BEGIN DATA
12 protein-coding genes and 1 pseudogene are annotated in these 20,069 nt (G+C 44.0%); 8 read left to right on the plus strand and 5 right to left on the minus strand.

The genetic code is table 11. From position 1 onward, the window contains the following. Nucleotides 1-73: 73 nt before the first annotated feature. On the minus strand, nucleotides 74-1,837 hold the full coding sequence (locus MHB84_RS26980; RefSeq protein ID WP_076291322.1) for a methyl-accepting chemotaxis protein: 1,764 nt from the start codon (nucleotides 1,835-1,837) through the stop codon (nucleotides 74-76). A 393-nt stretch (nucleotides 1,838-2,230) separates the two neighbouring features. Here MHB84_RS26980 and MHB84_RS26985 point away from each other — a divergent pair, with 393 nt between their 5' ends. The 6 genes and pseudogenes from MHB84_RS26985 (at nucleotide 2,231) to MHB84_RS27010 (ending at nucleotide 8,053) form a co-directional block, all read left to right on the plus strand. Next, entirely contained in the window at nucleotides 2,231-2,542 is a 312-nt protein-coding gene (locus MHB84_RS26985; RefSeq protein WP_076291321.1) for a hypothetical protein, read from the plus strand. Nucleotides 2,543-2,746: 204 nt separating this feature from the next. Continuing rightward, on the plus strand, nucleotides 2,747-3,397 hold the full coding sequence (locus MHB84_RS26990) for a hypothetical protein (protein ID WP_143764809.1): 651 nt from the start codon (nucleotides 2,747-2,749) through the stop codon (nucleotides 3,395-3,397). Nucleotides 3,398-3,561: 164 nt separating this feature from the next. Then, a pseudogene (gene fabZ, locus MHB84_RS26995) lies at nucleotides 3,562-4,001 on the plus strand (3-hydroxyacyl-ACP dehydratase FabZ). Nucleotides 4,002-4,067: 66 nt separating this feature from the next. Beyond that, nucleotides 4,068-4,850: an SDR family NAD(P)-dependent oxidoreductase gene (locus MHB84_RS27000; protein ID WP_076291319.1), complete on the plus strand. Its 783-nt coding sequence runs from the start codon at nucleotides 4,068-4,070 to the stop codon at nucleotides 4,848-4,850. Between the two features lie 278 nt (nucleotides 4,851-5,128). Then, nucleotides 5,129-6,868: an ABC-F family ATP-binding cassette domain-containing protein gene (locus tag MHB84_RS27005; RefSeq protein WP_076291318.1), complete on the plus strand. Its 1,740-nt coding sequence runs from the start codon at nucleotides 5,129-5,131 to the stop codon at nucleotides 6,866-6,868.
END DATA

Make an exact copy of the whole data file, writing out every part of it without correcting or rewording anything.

12 protein-coding genes and 1 pseudogene are annotated in these 20,069 nt (G+C 44.0%); 8 read left to right on the plus strand and 5 right to left on the minus strand.

The genetic code is table 11. From position 1 onward, the window contains the following. Nucleotides 1-73: 73 nt before the first annotated feature. On the minus strand, nucleotides 74-1,837 hold the full coding sequence (locus MHB84_RS26980; RefSeq protein ID WP_076291322.1) for a methyl-accepting chemotaxis protein: 1,764 nt from the start codon (nucleotides 1,835-1,837) through the stop codon (nucleotides 74-76). A 393-nt stretch (nucleotides 1,838-2,230) separates the two neighbouring features. Here MHB84_RS26980 and MHB84_RS26985 point away from each other — a divergent pair, with 393 nt between their 5' ends. The 6 genes and pseudogenes from MHB84_RS26985 (at nucleotide 2,231) to MHB84_RS27010 (ending at nucleotide 8,053) form a co-directional block, all read left to right on the plus strand. Next, entirely contained in the window at nucleotides 2,231-2,542 is a 312-nt protein-coding gene (locus MHB84_RS26985; RefSeq protein WP_076291321.1) for a hypothetical protein, read from the plus strand. Nucleotides 2,543-2,746: 204 nt separating this feature from the next. Continuing rightward, on the plus strand, nucleotides 2,747-3,397 hold the full coding sequence (locus MHB84_RS26990) for a hypothetical protein (protein ID WP_143764809.1): 651 nt from the start codon (nucleotides 2,747-2,749) through the stop codon (nucleotides 3,395-3,397). Nucleotides 3,398-3,561: 164 nt separating this feature from the next. Then, a pseudogene (gene fabZ, locus MHB84_RS26995) lies at nucleotides 3,562-4,001 on the plus strand (3-hydroxyacyl-ACP dehydratase FabZ). Nucleotides 4,002-4,067: 66 nt separating this feature from the next. Beyond that, nucleotides 4,068-4,850: an SDR family NAD(P)-dependent oxidoreductase gene (locus MHB84_RS27000; protein ID WP_076291319.1), complete on the plus strand. Its 783-nt coding sequence runs from the start codon at nucleotides 4,068-4,070 to the stop codon at nucleotides 4,848-4,850. Between the two features lie 278 nt (nucleotides 4,851-5,128). Then, nucleotides 5,129-6,868: an ABC-F family ATP-binding cassette domain-containing protein gene (locus tag MHB84_RS27005; RefSeq protein WP_076291318.1), complete on the plus strand. Its 1,740-nt coding sequence runs from the start codon at nucleotides 5,129-5,131 to the stop codon at nucleotides 6,866-6,868.